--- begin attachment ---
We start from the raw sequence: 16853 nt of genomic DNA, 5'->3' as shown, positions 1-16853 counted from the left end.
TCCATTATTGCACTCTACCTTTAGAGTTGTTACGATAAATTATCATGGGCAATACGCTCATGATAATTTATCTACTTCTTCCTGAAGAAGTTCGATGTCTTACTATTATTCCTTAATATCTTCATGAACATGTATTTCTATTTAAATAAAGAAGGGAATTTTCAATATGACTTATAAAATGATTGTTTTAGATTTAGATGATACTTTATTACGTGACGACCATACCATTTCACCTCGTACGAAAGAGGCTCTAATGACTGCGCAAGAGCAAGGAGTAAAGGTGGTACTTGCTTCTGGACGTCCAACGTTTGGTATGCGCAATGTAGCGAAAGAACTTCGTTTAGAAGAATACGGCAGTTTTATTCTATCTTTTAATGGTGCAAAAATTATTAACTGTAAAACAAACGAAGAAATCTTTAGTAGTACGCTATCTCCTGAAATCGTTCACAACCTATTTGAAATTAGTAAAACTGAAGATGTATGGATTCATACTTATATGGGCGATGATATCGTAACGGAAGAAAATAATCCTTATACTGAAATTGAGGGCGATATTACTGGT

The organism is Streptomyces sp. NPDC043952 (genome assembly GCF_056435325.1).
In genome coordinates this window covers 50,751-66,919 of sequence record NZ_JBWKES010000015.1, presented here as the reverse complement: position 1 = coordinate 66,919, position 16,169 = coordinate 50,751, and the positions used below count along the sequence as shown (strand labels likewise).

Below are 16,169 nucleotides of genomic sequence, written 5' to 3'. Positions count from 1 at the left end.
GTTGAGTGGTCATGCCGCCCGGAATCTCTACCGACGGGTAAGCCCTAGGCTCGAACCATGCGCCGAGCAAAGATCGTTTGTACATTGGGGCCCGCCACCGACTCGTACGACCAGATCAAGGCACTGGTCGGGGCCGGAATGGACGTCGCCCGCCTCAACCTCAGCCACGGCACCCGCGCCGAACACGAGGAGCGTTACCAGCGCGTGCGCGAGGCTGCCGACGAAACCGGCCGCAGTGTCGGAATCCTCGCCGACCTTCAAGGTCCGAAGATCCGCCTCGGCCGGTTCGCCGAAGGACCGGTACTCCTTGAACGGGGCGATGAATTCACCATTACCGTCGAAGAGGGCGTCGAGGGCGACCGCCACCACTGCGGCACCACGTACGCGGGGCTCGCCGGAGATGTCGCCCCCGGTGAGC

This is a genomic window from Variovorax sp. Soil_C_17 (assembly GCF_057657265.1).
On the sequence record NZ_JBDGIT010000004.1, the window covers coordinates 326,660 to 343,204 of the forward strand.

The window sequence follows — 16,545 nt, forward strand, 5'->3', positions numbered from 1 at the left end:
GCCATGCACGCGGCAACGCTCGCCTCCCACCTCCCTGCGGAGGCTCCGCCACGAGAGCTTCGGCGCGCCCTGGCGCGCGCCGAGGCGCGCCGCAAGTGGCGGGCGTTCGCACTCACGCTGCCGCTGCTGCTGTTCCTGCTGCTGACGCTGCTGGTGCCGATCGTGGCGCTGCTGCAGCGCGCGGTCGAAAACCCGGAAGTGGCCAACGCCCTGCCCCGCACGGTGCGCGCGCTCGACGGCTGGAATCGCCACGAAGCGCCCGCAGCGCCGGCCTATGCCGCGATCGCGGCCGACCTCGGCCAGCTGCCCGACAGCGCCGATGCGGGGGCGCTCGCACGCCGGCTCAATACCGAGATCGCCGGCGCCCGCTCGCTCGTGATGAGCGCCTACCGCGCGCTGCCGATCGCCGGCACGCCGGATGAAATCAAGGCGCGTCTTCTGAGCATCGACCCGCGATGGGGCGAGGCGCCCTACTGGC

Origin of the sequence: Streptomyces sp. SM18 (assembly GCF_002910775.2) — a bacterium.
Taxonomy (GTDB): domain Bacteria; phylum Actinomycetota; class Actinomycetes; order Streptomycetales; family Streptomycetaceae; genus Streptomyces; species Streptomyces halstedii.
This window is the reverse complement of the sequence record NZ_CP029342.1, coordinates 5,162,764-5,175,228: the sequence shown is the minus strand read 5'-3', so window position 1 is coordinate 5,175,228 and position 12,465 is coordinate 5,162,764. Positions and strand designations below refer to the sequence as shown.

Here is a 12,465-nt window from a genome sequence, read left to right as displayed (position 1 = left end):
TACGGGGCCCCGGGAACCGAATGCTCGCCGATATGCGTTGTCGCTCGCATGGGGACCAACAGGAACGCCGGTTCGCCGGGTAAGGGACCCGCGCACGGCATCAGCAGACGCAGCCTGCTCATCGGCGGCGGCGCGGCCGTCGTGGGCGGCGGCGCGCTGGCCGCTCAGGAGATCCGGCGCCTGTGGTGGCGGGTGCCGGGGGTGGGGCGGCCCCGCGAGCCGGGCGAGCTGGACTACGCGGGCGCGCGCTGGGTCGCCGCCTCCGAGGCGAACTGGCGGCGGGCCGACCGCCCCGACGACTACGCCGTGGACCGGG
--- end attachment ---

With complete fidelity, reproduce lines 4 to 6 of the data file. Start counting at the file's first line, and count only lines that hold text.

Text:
In genome coordinates this window covers 50,751-66,919 of sequence record NZ_JBWKES010000015.1, presented here as the reverse complement: position 1 = coordinate 66,919, position 16,169 = coordinate 50,751, and the positions used below count along the sequence as shown (strand labels likewise).

Below are 16,169 nucleotides of genomic sequence, written 5' to 3'. Positions count from 1 at the left end.
GTTGAGTGGTCATGCCGCCCGGAATCTCTACCGACGGGTAAGCCCTAGGCTCGAACCATGCGCCGAGCAAAGATCGTTTGTACATTGGGGCCCGCCACCGACTCGTACGACCAGATCAAGGCACTGGTCGGGGCCGGAATGGACGTCGCCCGCCTCAACCTCAGCCACGGCACCCGCGCCGAACACGAGGAGCGTTACCAGCGCGTGCGCGAGGCTGCCGACGAAACCGGCCGCAGTGTCGGAATCCTCGCCGACCTTCAAGGTCCGAAGATCCGCCTCGGCCGGTTCGCCGAAGGACCGGTACTCCTTGAACGGGGCGATGAATTCACCATTACCGTCGAAGAGGGCGTCGAGGGCGACCGCCACCACTGCGGCACCACGTACGCGGGGCTCGCCGGAGATGTCGCCCCCGGTGAGC